After three most popular browsers implemented the do-not-track feature – Microsoft’s Internet Explorer, Google’s Chrome and Mozilla’s Firefox – Apple is joining the party as well. A test version of Safari implemented this privacy feature that lets you opt out of tracking cookies used for targeted advertising, reports The Wall Street Journal:
The tool is included within the latest test release of Lion, a version of Apple’s Mac OS X operating system that is currently available only to developers. The final version of the operating system is scheduled to be released to the public this summer. Mentions of the do-not-track feature in Apple’s Safari browser began to appear recently in online discussion forums and on Twitter.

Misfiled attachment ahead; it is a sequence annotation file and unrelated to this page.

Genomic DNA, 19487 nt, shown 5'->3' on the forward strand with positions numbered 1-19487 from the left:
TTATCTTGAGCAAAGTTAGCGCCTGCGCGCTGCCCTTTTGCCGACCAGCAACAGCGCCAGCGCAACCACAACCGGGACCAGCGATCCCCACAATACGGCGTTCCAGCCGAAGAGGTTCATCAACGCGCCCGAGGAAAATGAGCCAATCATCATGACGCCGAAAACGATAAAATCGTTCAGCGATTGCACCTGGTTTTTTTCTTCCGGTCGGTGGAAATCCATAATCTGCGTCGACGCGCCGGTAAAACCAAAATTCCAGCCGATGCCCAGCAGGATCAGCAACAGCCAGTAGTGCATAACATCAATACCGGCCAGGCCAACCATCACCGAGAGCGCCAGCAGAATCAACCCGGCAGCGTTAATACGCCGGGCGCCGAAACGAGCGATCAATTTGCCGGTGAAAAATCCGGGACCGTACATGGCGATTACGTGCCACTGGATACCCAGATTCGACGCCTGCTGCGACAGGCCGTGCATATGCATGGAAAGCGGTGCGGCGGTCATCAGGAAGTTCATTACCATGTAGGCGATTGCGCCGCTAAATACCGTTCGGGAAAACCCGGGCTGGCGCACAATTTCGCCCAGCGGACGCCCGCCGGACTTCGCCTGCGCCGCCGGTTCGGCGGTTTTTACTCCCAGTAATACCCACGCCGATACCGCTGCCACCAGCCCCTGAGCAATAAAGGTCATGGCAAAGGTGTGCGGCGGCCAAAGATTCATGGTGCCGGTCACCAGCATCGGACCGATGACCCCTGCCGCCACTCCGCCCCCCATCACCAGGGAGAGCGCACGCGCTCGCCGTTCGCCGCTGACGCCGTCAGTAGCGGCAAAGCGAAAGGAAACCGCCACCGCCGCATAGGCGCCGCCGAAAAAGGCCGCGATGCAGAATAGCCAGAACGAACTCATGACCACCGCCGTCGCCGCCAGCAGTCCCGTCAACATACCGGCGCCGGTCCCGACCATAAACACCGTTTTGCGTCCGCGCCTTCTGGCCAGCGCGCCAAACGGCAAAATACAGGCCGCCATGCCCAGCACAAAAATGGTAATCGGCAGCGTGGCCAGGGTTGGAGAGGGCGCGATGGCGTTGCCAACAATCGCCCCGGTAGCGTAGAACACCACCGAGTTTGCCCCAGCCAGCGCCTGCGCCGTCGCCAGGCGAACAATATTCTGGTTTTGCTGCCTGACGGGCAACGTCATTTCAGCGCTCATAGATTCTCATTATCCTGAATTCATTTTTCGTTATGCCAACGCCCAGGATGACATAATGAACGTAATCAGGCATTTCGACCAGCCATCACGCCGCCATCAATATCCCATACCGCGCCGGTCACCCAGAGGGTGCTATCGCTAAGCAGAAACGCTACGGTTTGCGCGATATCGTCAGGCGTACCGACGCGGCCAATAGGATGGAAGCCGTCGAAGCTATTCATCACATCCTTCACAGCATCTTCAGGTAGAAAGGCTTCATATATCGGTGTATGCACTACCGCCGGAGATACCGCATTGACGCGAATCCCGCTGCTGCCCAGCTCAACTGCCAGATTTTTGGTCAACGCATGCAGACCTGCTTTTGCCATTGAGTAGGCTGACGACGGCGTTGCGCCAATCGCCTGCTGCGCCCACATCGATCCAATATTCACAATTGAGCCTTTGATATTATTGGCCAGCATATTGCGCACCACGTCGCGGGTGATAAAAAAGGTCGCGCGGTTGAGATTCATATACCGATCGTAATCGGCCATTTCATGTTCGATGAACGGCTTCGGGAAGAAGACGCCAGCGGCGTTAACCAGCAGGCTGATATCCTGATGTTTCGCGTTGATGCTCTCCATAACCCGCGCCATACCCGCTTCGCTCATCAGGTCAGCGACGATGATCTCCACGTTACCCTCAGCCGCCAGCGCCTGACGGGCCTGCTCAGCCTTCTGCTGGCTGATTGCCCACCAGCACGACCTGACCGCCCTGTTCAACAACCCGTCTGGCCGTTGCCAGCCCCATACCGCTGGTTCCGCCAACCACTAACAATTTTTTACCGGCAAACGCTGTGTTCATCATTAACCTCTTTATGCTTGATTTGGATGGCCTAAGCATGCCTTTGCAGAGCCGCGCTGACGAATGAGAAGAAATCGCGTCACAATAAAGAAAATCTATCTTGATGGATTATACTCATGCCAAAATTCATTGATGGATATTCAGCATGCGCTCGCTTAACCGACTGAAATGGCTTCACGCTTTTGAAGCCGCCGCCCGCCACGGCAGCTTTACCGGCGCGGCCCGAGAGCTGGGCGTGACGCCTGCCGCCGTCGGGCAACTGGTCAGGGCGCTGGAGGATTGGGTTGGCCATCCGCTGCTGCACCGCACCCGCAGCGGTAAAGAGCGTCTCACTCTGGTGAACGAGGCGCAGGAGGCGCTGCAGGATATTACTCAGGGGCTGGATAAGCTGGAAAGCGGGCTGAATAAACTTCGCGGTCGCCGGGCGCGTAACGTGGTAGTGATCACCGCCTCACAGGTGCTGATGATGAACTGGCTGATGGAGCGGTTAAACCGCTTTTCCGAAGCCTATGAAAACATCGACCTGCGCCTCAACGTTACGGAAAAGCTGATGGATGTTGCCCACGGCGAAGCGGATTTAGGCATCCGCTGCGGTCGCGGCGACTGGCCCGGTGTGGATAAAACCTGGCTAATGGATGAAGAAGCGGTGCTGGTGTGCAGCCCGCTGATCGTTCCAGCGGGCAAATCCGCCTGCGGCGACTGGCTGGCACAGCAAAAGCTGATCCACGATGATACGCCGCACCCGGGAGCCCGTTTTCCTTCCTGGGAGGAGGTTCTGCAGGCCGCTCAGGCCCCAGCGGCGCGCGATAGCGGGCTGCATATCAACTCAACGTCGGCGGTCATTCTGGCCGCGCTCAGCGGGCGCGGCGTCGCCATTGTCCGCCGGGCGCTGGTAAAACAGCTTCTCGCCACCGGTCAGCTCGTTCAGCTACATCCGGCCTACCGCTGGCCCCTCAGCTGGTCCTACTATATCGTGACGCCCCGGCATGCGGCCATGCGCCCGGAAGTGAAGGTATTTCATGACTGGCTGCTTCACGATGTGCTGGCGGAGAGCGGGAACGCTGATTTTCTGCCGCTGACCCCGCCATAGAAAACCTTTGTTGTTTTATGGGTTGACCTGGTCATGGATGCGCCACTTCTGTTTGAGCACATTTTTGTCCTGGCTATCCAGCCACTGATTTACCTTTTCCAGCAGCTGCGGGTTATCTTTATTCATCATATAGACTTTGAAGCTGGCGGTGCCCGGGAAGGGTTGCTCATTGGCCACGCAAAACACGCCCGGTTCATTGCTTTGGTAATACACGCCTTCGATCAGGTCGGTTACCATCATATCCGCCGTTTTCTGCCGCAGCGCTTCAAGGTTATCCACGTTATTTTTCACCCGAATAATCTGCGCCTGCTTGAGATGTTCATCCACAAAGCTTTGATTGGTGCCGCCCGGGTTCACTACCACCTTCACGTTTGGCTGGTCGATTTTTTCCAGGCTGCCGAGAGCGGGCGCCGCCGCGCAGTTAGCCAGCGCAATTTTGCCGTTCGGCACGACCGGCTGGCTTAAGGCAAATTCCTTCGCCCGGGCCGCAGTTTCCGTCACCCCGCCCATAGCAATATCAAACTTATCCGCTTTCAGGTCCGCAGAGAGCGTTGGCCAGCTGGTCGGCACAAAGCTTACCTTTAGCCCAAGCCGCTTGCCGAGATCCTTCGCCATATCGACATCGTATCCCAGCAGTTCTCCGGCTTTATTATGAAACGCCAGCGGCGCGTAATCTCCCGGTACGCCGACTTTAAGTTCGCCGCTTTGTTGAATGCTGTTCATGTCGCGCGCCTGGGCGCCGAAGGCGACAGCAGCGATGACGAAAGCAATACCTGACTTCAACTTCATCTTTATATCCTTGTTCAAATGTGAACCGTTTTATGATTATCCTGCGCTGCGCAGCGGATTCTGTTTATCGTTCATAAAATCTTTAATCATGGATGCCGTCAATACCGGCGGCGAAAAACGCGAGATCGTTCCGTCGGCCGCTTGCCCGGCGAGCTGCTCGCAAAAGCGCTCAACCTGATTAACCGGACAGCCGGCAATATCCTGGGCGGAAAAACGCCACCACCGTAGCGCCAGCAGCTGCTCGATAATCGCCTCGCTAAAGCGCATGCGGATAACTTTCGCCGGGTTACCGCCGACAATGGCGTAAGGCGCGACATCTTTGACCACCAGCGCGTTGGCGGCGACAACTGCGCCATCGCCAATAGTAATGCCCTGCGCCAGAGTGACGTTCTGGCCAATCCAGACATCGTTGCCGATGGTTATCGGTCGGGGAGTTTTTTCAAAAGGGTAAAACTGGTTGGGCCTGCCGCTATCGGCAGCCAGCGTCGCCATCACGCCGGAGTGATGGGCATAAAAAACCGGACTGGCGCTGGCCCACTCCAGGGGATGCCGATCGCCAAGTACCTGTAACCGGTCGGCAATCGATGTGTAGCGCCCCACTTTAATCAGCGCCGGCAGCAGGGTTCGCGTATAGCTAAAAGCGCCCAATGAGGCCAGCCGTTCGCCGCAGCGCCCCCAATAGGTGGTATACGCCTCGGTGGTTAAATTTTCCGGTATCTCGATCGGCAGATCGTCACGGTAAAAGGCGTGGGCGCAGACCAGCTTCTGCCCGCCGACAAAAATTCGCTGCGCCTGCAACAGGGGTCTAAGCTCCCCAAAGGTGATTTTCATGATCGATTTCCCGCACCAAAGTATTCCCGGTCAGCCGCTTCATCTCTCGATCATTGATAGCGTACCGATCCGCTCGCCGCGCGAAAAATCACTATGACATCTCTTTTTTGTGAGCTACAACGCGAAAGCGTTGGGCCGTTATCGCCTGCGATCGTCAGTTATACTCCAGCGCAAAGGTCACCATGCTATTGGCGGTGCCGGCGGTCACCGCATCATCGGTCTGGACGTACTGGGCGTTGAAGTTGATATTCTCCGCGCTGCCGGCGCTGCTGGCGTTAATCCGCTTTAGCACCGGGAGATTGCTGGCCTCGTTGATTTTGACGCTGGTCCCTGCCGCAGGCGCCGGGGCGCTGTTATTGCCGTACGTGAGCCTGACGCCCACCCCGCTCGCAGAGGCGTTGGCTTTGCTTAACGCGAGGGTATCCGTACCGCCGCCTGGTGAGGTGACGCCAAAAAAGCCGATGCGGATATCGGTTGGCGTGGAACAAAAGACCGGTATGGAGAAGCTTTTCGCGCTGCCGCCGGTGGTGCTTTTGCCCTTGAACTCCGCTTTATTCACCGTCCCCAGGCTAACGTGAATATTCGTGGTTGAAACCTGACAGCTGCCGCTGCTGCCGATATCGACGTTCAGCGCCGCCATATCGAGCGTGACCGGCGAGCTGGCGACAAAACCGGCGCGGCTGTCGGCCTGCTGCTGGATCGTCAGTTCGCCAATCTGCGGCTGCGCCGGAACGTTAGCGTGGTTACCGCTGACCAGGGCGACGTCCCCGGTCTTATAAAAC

I guess this development will calm down privacy advocates who have been calling for a greater protection of online users.
I don’t know about you, but I won’t be using the do-not-track feature.
It’s not like I’m doing anything illegal on the web plus tracking cookies are often used to personalize web content and I don’t want to give up on that. Plus, the system is only as good as its weakest link.
What happens if an advertiser ignores my tracking preference? Will they be sanctioned?
I’ve got a feeling that the Federal Trade Commission hasn’t thought this through well enough.
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- Inconclusive tests paint Android browser 52 percent faster than iPhone’s, but what about Safari’s Nitro engine? (9to5mac.com)
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